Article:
Uncle Kunkel’s Chestnut

The first step to get this project off the ground was to find a canoe. As I mentioned in the previous post, Tom had a very unique canoe (Chestnut Cruiser, probably) that is no longer manufactured. And he painted it himself with an odd concoction. Kijiji to the rescue. I spent about a week searching for a Chestnut cedar and canvas canoe online. I found quite a few, mostly in the range of $2000 – $5000. A little out of my budget. Then I came across this ad:

A little small to read here, but it says, “This Prospector Canoe by the Chestnut Canoe Company is the same make & model used by Group of Seven artist Tom Thompson.” There are 3 inaccuracies in that description, but let’s not be snobbish about it. This was THE canoe. It had to be. So early Sunday morning, I woke up Blake, packed him in a rented pickup truck, and headed to the Port Perry Yacht Club to meet the owner.

I think the members of the “Yacht Club” must have a good sense of humour. When we arrived, I had the sense of being in a trailer park on the edge of a marsh. No captain’s hats, white pants, blue blazers, or ascots here. We were greeted immediately by a rugged looking fellow who emerged from his trailer ready to give a crushing handshake. He went right for Blake.

“Hey Buddy, I’m your Uncle Kunkel!”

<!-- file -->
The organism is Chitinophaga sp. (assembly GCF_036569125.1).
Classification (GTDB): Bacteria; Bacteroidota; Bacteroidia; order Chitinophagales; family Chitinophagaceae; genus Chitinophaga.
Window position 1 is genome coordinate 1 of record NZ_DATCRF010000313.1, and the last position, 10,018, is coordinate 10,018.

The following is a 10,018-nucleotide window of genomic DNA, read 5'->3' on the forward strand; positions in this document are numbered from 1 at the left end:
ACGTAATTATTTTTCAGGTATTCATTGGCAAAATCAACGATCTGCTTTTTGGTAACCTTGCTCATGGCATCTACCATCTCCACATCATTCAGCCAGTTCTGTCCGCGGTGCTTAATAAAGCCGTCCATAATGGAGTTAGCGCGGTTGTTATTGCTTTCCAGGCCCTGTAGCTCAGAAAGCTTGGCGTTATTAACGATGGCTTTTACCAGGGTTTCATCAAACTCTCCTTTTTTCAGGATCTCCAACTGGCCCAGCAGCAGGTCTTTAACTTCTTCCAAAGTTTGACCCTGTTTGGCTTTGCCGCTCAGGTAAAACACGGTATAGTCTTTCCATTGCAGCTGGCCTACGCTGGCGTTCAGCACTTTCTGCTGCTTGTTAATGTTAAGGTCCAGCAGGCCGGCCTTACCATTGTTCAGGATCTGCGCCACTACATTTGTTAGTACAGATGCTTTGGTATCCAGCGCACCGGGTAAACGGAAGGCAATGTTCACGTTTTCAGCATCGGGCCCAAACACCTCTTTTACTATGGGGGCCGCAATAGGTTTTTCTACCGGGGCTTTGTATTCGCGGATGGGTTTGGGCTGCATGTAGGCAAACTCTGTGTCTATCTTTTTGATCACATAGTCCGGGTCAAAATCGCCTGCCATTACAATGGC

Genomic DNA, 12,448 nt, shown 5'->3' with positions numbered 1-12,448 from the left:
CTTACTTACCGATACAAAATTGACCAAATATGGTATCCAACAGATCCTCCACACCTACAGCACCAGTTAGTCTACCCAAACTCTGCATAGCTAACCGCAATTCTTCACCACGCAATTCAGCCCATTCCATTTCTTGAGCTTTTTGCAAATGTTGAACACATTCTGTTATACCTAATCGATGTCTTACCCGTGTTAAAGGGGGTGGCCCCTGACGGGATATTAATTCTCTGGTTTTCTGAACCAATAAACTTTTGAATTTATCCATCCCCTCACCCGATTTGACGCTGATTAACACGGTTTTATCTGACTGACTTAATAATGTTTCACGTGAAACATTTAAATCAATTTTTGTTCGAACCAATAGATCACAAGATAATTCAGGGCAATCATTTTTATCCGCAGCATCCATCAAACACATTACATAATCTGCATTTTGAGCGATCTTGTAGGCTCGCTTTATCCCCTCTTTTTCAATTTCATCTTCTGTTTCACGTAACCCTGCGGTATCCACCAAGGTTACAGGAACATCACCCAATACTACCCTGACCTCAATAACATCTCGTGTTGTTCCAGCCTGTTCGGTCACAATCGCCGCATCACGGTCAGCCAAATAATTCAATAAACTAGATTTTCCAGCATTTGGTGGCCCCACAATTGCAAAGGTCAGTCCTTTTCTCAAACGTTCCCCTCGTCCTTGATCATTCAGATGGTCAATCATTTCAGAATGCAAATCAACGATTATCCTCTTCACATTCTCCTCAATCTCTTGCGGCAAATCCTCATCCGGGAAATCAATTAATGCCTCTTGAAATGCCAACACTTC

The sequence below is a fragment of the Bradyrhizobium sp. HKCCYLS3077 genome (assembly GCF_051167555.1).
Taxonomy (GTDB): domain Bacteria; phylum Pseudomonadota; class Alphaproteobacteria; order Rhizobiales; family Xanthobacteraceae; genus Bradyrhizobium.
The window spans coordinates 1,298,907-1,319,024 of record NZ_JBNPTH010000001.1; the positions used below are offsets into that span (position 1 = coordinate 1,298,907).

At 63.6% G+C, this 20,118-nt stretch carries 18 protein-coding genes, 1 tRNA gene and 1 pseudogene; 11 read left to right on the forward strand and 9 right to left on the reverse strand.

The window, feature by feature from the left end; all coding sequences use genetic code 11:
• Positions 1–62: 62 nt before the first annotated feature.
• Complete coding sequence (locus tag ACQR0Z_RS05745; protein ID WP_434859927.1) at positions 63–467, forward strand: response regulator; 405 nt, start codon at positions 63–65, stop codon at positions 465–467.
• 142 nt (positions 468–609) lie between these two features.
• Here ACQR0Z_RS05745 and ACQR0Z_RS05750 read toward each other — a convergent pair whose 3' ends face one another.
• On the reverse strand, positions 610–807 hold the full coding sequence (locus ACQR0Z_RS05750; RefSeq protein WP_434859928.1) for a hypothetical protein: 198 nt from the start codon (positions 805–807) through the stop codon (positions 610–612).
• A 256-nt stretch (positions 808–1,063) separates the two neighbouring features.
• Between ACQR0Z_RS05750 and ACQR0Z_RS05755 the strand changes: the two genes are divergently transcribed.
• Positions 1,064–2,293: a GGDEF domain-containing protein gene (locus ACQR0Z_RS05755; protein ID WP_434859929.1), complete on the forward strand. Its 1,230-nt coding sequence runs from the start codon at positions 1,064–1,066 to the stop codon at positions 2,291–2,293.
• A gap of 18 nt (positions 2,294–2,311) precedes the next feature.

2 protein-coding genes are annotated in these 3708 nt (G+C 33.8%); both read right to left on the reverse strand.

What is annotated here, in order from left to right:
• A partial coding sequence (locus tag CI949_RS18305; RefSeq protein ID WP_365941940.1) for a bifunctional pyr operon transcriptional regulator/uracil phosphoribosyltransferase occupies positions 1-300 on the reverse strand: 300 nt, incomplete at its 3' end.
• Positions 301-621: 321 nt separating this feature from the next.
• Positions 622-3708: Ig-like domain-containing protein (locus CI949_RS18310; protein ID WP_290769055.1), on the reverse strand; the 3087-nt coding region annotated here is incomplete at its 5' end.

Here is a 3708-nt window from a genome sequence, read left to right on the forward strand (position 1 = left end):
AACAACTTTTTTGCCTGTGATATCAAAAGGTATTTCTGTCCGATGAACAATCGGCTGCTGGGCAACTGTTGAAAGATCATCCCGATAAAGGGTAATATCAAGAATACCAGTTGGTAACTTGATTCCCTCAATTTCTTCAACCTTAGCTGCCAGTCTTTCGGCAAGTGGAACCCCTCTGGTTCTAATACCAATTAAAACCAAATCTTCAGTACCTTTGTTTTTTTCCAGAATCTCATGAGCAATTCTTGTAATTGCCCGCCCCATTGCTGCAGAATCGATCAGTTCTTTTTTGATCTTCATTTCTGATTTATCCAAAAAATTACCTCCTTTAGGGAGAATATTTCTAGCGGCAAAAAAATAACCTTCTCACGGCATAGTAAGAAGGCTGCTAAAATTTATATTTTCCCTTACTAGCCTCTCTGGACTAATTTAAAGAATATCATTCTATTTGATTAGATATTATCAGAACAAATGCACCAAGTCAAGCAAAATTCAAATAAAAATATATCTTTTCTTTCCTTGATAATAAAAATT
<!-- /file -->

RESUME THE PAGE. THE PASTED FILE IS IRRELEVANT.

Uncle Kunkel. Photo by Blake, using a Nintendo DSi. Nice shot, bud.

I knew right then that we had come to the right place. Todd Kunkel was the owner of the canoe, and a proud owner he was. I carefully explained the project to him, trying not to sound like too much of a fruitcake, and I assured him that the canoe would not be harmed in making of the project. We talked about Tom Thomson, and I told him about the research I had done on the identity of Tom’s canoe, based mostly on the fine work of canoe expert Mike Ormsby, who will appear often in this blog.

Blake's perspective of the canoe.

After a gentle round of haggling, I strapped the canoe to the roof with the help of a friendly neighbour named Nick. Then we hit the 401 for a harrowing journey back to Kitchener.

"Dad, do you think it will fly off on the highway?"

Who hired this photographer?

The next step, even more harrowing, is to paint the canoe. Let the paranoia begin.

Chestnut Prospector awaiting paint job in driveway.

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